This weekend was full of excitement! I sang with the choir in Evensong and Eucharist Pentecost services, marched in a Fife and Drum Memorial Day Parade, finished one of my last weeks of school, and helped with Elements Theatre Company’s performance of “The Dining Room”. I styled hair with my mother and sister (hence the salon name we gave ourselves, “Tingley’s Tresses” or “Tingley sTresses” depending on the situation). It actually went a lot better than I thought — given that it’s a mother and her two teenage daughters. I learned more about the play, about stage hair dressing, and about the ins and outs of behind the scenes work. I hope I can help with the next play.
Last Friday night I attended opening night of “The Dining Room” presented by Elements Theatre Company. Actually it is my sister-in-law’s dining room – but it could have been my dining room – or your dining room. Sr. Danielle (Grace) could have been my mother (wow — did that bring back memories as I re-lived the reactions of her daughter Carolyn). Brad Lussier could have been my own “Father Knows Best”. The audience (who also played a role in this play) reacted in many different ways. Sometimes what felt very painful to me made other people laugh. Like reading a great book, I find myself thinking of the people in the Dining Room as real friends.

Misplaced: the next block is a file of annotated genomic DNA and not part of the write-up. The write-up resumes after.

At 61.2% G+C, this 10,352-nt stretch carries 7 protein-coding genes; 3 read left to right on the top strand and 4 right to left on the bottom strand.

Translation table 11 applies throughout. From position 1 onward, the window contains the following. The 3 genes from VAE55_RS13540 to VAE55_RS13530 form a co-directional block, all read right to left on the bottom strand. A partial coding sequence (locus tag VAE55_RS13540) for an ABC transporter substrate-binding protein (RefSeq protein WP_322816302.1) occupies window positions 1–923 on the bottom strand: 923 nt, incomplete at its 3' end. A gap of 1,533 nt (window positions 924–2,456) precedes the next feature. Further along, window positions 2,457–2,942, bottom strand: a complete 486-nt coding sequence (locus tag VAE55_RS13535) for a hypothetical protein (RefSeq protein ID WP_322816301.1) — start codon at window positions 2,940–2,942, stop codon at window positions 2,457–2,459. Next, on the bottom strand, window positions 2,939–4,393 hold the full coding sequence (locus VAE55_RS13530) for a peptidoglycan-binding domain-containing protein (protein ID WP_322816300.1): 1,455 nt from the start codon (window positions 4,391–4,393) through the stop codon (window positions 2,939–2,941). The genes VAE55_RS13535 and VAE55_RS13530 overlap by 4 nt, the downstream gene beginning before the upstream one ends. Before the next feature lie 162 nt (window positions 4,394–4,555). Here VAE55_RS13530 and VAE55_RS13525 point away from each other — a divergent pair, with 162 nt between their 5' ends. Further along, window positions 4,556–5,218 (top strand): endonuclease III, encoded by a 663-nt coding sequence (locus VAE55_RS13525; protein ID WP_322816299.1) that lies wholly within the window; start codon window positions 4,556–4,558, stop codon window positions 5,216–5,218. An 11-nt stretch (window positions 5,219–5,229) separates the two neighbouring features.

Sometimes the most unexpected things catch me up short and give me a fresh shot of energy. Getting out of bed was not easy this morning after two runs last night of our upcoming play “The Dining Room.” But I dragged myself to a brass rehearsal at 6:00am (leaving my dog snoozing soundly on his bed!) The first perk was playing “Be Thou My Vision” – one of my favorites – with a great brass group – what’s not to love? But what really caught my attention this morning, after slipping into my seat for Lauds and wondering if I’d make it through the service without falling asleep, was the introduction to the week’s hymn. Our organist was telling us a little of the history of the text written by John Bunyan as he sat in a prison cell, having already suffered tremendous personal loss. Singing his words I had one of those awesome moments where suddenly all life’s “problem’s” seem insignificant in the face of the hugeness of God and the fantastic and exciting adventure that it is to live the Christian life.
“He who would valiant be ’gainst all disaster, Let him in constancy follow the Master. There’s no discouragement shall make him once relent His first avowed intent to be a pilgrim.”
“Since, Lord, Thou dost defend us with Thy Spirit, We know we at the end, shall life inherit. Then fancies flee away! I’ll fear not what men say, I’ll labor night and day to be a pilgrim.”